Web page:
By Dr Bunmi Aboaba, Food Addiction Coach

Christmas is an important time for a variety of businesses, including supermarkets, and their advertising campaigns are in full-swing. We understand why they want us to buy, buy, buy – it’s good for their profits. But it’s not necessarily good for our waistlines. Or our pockets.

Christmas is also a time when we tend to think about other people more. The current HGV crisis could affect supplies to shops, so when you’re filling your shopping trolley in the run up to Christmas, think about the next family that needs to shop. And think about yourself. The more you buy the more you’ll be tempted.

So how do we avoid falling into the same old trap of overbuying and overeating again this year? By adopting a few of the following strategies we can ensure we have a healthy relationship with our food this Christmas.

Be aware

Most people have a strong psychological connection with food that often starts in childhood and can be both positive and negative. Sugar is a common reward. When I beat alcohol addiction, I found myself eating biscuits and a tub of ice-cream every night until I quickly realised that I had just replaced one addiction with another. With addiction comes denial and it’s hard to stop if you are loving the intoxicant so much. When I detoxed from sugar, I suffered massive withdrawal symptoms including brain fog, night sweats and mood swings. Be aware that anything ultra-processed and with additives will enhance dopamine, the neurotransmitter that creates pleasure in the brain, and that’s when the rewards system goes into overdrive. To be safe, give those foods a wide berth.

Pause. Take a breath.

Before you reach for something ask yourself:

Is this life-enhancing?

Is it nutritious?

What am I really going to enjoy about eating this?

Usually that’s all it takes to swerve a temptation. A slight pause slows down the impulse part of the brain.

Distraction

Go for a walk after Christmas lunch rather than slumping on the sofa eating chocolates. Try to replace food and maybe some mealtimes with non-food hobbies and positive strategies such as meditation. We still have caveman brains programmed to chase and hunt down things to eat. It’s the feast or famine mentality, so we need distractions. Keep a gratitude journal. Overeating can be triggered by emotions, especially when we are feeling sad. Making a list of the good things in your life will keep your spirits high.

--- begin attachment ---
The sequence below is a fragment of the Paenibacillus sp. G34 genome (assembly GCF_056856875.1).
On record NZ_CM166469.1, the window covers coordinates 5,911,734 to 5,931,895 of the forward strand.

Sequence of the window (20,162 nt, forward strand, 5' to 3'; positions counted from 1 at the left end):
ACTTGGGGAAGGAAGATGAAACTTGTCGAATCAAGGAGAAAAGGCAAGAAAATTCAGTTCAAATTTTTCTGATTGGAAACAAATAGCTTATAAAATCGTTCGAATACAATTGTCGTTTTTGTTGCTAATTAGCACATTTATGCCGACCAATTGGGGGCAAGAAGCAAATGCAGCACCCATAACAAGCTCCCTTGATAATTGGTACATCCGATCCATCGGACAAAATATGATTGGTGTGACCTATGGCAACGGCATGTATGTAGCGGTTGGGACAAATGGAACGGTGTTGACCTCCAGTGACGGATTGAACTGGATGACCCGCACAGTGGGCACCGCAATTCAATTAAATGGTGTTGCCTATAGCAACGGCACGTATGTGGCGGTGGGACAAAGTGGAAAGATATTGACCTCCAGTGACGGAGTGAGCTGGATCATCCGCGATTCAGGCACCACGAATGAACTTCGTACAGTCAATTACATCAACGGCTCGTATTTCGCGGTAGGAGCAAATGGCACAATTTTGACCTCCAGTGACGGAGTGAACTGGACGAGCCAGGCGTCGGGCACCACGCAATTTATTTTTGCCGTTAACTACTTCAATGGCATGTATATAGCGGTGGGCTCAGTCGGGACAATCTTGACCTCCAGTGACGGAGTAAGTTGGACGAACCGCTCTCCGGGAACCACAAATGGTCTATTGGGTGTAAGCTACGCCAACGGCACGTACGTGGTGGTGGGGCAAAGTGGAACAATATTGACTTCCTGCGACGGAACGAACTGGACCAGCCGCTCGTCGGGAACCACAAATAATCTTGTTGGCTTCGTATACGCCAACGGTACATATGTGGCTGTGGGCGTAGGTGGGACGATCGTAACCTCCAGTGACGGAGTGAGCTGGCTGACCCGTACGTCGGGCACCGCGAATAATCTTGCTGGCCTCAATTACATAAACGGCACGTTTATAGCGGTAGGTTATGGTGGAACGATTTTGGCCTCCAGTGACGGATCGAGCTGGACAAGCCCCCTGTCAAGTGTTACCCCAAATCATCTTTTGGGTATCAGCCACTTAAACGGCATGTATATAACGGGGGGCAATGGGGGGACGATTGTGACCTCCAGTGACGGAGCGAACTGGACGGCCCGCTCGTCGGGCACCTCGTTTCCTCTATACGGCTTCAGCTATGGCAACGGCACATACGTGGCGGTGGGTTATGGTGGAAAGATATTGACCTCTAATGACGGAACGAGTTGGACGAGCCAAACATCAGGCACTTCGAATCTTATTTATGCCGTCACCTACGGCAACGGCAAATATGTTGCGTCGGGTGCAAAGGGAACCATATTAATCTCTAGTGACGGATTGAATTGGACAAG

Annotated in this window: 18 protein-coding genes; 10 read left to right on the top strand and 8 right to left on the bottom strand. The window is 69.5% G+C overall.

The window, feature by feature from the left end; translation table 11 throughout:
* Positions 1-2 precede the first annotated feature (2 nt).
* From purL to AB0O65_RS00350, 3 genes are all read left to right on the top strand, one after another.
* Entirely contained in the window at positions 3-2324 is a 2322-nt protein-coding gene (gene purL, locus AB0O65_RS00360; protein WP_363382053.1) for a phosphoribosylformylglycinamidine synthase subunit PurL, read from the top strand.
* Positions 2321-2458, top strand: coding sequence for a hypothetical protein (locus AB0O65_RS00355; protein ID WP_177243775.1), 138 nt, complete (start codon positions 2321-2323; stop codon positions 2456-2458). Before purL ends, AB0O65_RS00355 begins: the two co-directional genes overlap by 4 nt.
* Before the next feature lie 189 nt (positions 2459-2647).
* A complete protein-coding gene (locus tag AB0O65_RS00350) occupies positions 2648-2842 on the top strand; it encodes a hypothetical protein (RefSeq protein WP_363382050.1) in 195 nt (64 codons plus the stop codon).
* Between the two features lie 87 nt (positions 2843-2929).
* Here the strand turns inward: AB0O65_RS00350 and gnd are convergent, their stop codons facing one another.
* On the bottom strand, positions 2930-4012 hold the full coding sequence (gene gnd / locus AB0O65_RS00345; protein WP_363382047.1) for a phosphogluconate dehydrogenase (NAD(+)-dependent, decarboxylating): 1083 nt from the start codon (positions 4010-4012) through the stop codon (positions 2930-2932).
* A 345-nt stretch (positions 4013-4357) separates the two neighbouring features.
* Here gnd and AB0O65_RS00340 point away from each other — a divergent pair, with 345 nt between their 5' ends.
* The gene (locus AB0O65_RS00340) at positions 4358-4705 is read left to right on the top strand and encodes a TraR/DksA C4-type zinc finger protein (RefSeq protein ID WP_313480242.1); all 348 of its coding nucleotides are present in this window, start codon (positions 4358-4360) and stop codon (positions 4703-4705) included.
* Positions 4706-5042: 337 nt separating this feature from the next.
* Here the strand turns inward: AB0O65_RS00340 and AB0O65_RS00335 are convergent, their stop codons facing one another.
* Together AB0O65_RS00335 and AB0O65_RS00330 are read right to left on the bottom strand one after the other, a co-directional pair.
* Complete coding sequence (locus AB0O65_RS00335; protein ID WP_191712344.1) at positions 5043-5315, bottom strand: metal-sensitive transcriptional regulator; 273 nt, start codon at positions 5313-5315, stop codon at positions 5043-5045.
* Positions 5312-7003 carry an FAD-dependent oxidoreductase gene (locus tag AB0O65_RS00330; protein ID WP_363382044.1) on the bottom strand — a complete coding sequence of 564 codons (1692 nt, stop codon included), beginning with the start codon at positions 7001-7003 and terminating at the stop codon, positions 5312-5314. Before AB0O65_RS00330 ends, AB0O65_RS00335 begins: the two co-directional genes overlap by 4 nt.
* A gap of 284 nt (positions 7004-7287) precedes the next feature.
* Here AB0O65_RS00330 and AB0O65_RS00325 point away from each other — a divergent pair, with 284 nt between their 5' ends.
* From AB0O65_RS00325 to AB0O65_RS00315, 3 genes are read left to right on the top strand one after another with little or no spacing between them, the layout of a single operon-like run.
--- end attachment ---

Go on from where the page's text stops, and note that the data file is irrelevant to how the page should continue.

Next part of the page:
Buddy up

If you are at a party or function, send a friend who knows what you like to get you a plate of food from the buffet. You won’t end up with more than you need, and you are unlikely to then get up for more.

Drink lots

Thirst is often mistaken for hunger. Drink plenty of water. Reaching for a glass of water every time you think you are hungry will help you differentiate between hunger and thirst.

Get plenty of sleep and fresh air

Self-care, whether it’s a lovely walk in the park or a bubble bath can really help to change your relationship with food. When you feel good about yourself, you care about what you put in your body.

Give yourself permission to have one or two treats and then stop

Tell yourself you will have one helping if it is something you really want – but stick to it. You do need to be able to trust yourself though to just have a taste of what you want and then to move on. If you are not sure, stay clear of the temptation.

Eat something first to keep the cravings at bay

Have an intention in advance. If you are going to an event or know you will be having a big meal, eat something small and healthy beforehand to take the edge off your appetite. That way you won’t be tempted to go crazy with helpings and portions.

Give it away

If you do find you have a surplus of biscuits and chocolates on Boxing Day don’t feel compelled to polish them off well into the New Year. There are plenty of food banks that will welcome food donations. Remember, it’s the season of goodwill.

ABOUT THE AUTHOR

Dr Bunmi Aboaba is a Food Addiction Coach and leading authority on food addiction, helping clients achieve a healthy relationship with food to meet long-term health goals.  Dr Bunmi’s work covers the full spectrum of disordered eating, including overeating, compulsive eating, emotional eating, and other associated patterns. Dr Bunmi is creator of the R4 Method, a Food Addiction Certification to support nutritionists, nurses, teachers, health and fitness professionals, dieticians and medical clinicians to help their clients achieve long-lasting results. Dr Bunmi will be running 7-day self-care retreats for clients suffering from food addiction in 2022, and is author of Craving Freedom, a new book for those wanting to build a healthy relationship with food (published 1st Dec).

Web: www.thefoodaddictioncoach.co.uk

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